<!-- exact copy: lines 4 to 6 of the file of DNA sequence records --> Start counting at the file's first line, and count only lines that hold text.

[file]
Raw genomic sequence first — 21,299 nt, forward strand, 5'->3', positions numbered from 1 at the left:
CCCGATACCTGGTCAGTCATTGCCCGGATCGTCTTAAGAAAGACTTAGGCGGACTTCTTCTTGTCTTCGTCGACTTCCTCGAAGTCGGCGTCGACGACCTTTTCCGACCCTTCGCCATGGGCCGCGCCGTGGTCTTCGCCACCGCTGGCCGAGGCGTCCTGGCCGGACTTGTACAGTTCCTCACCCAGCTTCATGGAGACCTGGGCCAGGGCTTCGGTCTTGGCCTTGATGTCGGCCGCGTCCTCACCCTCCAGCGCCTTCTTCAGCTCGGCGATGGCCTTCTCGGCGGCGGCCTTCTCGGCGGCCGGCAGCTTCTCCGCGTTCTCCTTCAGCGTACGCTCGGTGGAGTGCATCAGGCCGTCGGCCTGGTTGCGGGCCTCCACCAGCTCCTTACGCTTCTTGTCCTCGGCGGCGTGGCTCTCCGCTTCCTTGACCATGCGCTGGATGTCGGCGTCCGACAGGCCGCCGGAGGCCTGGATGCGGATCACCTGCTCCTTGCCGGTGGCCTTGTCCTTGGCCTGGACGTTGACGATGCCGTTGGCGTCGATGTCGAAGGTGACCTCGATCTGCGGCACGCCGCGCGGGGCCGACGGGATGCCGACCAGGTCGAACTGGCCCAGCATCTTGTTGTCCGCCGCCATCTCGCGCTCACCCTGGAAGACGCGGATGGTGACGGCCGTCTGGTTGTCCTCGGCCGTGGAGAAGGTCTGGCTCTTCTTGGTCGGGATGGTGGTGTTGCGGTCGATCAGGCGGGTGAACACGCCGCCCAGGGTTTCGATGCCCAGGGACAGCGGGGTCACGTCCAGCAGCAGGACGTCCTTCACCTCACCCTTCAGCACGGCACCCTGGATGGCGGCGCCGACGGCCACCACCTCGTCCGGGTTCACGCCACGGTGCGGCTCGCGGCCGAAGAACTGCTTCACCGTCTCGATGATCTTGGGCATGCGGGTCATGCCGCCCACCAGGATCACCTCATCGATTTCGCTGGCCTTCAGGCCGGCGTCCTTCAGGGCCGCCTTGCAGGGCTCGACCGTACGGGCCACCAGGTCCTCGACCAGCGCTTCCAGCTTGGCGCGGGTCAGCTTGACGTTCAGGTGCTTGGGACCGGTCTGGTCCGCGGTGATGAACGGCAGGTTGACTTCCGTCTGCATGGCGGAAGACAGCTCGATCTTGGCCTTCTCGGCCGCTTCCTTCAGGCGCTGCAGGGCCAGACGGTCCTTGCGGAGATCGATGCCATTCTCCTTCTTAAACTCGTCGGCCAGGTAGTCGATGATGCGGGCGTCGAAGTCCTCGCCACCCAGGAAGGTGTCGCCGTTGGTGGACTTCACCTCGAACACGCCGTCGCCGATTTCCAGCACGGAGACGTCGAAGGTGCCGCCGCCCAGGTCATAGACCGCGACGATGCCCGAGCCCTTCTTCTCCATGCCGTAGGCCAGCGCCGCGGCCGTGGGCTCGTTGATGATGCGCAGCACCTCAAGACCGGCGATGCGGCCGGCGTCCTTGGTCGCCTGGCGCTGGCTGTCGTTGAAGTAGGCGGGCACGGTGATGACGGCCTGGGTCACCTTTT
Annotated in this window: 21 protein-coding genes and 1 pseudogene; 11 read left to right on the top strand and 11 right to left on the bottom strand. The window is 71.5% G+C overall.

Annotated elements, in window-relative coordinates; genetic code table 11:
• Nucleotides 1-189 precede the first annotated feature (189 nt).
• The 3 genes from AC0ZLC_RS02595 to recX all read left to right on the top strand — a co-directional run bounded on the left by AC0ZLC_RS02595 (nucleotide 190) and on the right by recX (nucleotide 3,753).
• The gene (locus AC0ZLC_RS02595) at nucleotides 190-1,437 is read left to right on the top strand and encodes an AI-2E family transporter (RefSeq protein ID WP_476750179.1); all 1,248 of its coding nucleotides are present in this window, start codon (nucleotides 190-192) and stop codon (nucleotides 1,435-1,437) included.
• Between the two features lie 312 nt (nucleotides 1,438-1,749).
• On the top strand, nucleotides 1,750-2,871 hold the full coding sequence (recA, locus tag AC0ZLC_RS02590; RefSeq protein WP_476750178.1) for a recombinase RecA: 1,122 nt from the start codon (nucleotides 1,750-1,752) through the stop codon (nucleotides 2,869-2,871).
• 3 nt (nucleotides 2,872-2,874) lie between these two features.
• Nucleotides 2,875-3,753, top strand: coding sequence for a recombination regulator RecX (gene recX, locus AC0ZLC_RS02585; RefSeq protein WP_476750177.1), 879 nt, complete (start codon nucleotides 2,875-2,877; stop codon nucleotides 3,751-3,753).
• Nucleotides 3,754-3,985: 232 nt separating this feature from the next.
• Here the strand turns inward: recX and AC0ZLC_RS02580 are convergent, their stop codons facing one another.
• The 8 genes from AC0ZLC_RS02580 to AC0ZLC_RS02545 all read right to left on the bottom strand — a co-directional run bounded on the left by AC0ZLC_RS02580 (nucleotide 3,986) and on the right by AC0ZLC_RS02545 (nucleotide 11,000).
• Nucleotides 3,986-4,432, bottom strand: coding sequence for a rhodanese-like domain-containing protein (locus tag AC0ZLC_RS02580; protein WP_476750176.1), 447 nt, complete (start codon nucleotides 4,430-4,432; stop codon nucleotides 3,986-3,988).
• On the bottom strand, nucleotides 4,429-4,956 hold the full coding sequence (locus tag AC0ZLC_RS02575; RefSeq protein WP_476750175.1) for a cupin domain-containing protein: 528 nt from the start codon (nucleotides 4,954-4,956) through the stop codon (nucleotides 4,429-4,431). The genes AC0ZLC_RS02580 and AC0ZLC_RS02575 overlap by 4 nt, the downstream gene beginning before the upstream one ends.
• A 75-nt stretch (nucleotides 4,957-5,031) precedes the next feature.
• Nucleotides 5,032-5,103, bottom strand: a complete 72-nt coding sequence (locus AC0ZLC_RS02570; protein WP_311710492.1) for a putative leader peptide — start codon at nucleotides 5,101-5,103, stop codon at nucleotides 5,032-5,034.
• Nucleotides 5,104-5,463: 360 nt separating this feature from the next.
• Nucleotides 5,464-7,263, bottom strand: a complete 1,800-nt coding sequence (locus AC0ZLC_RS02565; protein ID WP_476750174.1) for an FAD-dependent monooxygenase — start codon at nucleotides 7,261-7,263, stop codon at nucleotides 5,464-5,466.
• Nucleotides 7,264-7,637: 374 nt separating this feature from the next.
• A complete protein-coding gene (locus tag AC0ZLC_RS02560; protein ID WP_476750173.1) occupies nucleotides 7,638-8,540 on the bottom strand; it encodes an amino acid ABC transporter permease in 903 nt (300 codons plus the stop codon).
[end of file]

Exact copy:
Annotated elements, in window-relative coordinates; genetic code table 11:
• Nucleotides 1-189 precede the first annotated feature (189 nt).
• The 3 genes from AC0ZLC_RS02595 to recX all read left to right on the top strand — a co-directional run bounded on the left by AC0ZLC_RS02595 (nucleotide 190) and on the right by recX (nucleotide 3,753).